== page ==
Monthly Archives: February 2011

Tour of South Island – Day 5

Friday 11th February

A street in Arrowtown

In the morning Peter and Margie went for a walk while we made the most of the campsite facilities and had showers followed by a cooked breakfast in the camp kitchen.  It was very well set up with individual workstations and communal tables.  The kitchen also had internet access so we made use of it and called the boys on skype.  Peter and Margie returned with tales of their walk along with an invitation to lunch with some local people.  We packed up and had a look around Arrowtown in the morning. 

A really good shop …..

I really liked Arrowtown, I could live in Arrowtown, with its stone cottages and non-native trees like oak and sycamore, it felt very homely.  The main shopping street of this charming old gold-mining town is delightful to stroll along.  The town still retains much of its original character, with many of its old shops still in use today.  Needless to say this was one of my favourite shops.

…. And inside

One of the old stone cottages

Lunch with Sue and Toddy

We spent a sunny morning wandering around the local farmers market (delicious cherries) and in and out of the shops but sadly not enough time again.  We drove to outskirts of Arrowtown to meet Peters new friends Sue and Toddy.  His parents had brought Toddy here when he was 8 and he’s lived here ever since.  Sue was a born and bred kiwi and they were both really hospitable people.  We all brought various things to the table and had a delicious lunch.  Afterwards they walked us around their 20acre ‘hobby’ farm showing us their pigs, cows and market garden and the most fabulous views across to the Remarkables range. 

Toddys lake and garden

Bill making friends with one of their friendly cows

Camped next to Lake Wakatipu

Afterwards we continued the short drive into Queenstown and camped just outside the town next to Lake Wakatipu, the South Islands largest lake.  It was an amazing spot.  Peter and Margie were parked just behind us.  The ranger later told us that we shouldn’t be that close to the water but he let us stay and we had a peaceful night.

Tour of South Island – Day 4

Thursday 10th February. 

View across Lake Wanaka

We had a wonderful evening watching the last of the sun go down over the mountains but it was a very cold night.  We woke up to 8C, not good for a bad back.  We packed up and continued on the Haast pass.  Up to this point we didn’t have a mobile signal but as we got nearer to Wanaka the phone burst into life.  We had a message from Peter and Margie to let us know they were in Wanaka and suggested meeting at midday.  This worked out well because that’s the time we had planned to arrive there. 

Beautiful cloud formation across Lake Hawea

We sat back and enjoyed our drive along the captivating shores of Lake Wanaka, the crystal clear waters sparkling on our right hand side.  The road continued over a short rise and then we had Lake Hawea equally magical on our left side.  New Zealand is stunning beautiful.  Every corner brings a new vista more breath taking than the last.  We arrived in Wanaka and met up with Peter and Margie.  It was a lovely day so we had a picnic by the lake. 

'I can't hold it up much longer' (look at the clock)

Wanaka is home to Puzzling World, which provides teasing entertainment for all ages with its challenging maze and mind-boggling illusions.  This tower is at the entrance – look a bit closer at the clock!  We all decided to try the maze.  On entry we were faced with the instructions ‘Make your way to each of the four coloured corners, one by one, then make your way out’.  Well this was easier said than done.  Bill and I stayed together but Peter and Margie separated.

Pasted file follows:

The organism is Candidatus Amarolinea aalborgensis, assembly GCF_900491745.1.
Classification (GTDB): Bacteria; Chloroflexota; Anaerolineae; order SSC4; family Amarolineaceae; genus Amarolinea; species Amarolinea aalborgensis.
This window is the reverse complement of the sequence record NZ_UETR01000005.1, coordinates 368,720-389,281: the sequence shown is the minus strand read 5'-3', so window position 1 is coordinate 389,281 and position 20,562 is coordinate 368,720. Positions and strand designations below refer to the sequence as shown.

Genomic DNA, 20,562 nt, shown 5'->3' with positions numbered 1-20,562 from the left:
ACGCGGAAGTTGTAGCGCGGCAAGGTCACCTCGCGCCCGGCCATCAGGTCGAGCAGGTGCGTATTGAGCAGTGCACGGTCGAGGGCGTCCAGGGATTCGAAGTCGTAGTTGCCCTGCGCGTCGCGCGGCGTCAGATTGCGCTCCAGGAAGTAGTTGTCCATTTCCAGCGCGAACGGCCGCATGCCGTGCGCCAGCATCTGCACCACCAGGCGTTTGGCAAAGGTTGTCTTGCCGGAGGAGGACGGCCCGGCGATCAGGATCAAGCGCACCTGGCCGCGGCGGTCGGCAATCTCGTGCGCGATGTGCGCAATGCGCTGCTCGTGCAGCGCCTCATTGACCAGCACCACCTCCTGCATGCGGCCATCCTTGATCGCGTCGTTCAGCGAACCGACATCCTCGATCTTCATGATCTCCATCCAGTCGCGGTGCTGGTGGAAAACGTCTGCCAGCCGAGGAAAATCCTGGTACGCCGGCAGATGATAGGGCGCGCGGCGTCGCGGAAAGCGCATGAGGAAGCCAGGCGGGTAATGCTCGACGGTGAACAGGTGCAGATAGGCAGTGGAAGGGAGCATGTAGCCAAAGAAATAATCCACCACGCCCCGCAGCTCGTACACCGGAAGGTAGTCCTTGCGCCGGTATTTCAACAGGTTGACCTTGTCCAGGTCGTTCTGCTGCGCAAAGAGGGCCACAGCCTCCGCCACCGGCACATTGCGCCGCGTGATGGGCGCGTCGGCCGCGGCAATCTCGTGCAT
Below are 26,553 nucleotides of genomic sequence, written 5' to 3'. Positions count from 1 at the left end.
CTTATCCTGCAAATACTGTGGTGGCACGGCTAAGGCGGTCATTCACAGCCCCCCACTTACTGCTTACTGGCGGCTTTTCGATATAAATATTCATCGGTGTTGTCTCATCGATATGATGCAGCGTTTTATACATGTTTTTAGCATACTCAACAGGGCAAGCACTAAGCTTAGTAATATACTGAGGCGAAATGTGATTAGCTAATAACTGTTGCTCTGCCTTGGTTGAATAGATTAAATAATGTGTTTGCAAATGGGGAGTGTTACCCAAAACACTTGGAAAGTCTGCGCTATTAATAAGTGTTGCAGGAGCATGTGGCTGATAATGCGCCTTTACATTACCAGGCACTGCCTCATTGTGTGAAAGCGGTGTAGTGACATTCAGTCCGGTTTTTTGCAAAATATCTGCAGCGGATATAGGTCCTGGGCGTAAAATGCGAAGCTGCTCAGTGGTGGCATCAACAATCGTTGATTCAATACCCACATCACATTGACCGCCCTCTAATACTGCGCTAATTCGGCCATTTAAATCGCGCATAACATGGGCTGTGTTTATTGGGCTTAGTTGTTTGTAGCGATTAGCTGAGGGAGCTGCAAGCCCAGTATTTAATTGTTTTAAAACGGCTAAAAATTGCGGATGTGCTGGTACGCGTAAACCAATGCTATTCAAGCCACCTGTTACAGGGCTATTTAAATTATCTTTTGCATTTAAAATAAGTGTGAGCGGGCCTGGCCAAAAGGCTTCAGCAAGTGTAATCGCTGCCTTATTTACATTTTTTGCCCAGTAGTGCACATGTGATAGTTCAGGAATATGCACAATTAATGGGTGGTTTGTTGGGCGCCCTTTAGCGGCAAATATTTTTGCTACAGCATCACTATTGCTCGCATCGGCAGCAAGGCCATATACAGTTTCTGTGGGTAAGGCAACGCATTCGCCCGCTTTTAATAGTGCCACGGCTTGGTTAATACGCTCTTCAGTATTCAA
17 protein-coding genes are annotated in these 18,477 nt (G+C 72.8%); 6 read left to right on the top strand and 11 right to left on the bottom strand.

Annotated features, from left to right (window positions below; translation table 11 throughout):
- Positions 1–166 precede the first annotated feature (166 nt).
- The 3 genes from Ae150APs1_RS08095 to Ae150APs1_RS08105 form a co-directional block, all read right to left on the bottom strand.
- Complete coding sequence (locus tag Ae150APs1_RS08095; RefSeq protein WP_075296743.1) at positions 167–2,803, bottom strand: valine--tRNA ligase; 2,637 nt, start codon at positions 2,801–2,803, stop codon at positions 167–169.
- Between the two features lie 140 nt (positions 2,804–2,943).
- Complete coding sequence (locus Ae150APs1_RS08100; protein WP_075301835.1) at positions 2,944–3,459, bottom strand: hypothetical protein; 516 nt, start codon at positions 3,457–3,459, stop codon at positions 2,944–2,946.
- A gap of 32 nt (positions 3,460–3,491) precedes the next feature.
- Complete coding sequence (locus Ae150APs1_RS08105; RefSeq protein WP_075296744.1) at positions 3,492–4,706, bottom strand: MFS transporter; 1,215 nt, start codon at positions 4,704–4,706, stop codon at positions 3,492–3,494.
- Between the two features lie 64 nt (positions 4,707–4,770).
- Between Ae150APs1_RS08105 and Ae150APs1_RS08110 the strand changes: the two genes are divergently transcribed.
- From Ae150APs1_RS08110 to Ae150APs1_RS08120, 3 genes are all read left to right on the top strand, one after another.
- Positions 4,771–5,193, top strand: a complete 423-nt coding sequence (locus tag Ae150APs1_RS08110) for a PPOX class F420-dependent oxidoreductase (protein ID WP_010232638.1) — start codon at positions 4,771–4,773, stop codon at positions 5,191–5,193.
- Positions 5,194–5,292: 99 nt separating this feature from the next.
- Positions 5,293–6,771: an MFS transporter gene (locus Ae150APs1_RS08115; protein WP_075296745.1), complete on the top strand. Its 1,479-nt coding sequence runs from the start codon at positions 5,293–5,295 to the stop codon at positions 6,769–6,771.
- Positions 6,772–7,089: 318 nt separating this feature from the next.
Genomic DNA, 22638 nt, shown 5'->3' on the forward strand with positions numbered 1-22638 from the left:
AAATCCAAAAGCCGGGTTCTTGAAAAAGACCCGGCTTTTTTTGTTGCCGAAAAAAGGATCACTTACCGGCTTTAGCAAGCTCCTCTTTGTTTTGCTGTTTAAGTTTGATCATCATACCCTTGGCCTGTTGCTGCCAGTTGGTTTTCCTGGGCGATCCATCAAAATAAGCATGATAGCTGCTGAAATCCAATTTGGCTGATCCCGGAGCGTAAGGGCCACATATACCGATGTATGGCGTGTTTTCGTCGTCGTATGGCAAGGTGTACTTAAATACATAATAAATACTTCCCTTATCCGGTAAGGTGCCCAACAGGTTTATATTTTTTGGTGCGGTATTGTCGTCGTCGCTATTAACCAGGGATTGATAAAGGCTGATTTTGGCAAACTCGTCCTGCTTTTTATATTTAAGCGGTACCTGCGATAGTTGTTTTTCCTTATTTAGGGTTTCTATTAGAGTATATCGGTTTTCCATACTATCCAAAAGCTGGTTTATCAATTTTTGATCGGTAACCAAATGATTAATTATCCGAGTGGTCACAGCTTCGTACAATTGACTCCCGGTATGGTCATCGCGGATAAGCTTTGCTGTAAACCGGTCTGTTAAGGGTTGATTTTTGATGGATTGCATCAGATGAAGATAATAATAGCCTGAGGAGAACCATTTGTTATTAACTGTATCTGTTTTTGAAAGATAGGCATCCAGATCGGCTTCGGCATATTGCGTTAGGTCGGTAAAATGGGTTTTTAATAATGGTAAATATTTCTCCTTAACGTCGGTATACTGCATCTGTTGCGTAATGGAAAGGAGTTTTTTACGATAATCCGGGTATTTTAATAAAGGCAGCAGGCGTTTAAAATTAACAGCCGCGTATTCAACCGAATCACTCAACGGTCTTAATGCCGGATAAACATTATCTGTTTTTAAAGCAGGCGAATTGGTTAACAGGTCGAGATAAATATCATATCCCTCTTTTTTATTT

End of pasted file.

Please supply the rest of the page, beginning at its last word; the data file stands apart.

The maze at Puzzling World

It was a three dimensional maze because there were two lots of stairs over the top that lead to different part of the maze, it was really intriguing.  This photo shows only about a quarter of the maze.  We managed to find 3 of the towers but couldn’t get to the fourth.  By standing up in the towers you could see how to get to the next entrance but there were always twists under the stairs that you couldn’t see.  There were emergency exits into the café in the centre and I have to admit, after an hour and a half of wandering around trying to find the fourth tower, I took.  Bill continued and found the fourth tower but decided against going half way round again to get to the exit.  Well done to Peter and Margie because they both did it. 

Peter made it to the Green tower

This is Peter in one of the towers with their camper just sticking out from behind and the next photo is one of the illusions!

One of the optical illusions

Sadly we left Wanaka without having time to look around it but we needed to press on.  We drove alongside Lake Dunstan which was just as beautiful as the ones we had passed earlier.  We headed down to Arrowtown passing the 45º latitude on our way.  We all camped at an organised campsite just outside the town which had showers.

Tour of South Island – Day 3

Mount Cook on the right of the picture

Wednesday 9th February

We had a good nights sleep in the hostel and the next morning we awoke to blue skies.  We packed our stuff up quickly and headed towards Fox glacier but stopped at Lake Matheson on the way.  Lake Matheson is also known as the mirror lake because if you get there between 6am and 9am before the wind starts up it’s possible to see beautiful reflections of a snow capped Mount Cook.  We made it by 8am and almost ran around to the viewing point.  The reflections were there but a cloud covered Mount Cook just as we arrived – doh!  We continued the walk right round the lake, thankfully the rain seems to have gone.

Beautiful reflections of Mt Cook (behind the clouds)

Our shadow

We walked back to the car for breakfast and then continued into the village to walk to Fox Glacier.

Fox glacier

The spectacle of this giant river of ice as it cuts through dramatic glacial valleys is captivating.  The Fox glacier grinds its way down onto the glacial moraine at a rate from 1 – 4 metres a day and while many glaciers have been retreating Fox glacier still flows almost to sea level. 

Walkers on the Glacial moraine

In the last ice age the glacier would have filled this valley, if you look carefully at this photo it’s possible to see how small the people are walking across the glacial moraine. 

Crossing a river on the walk to the base

It was an interesting walk to the bottom of the ice.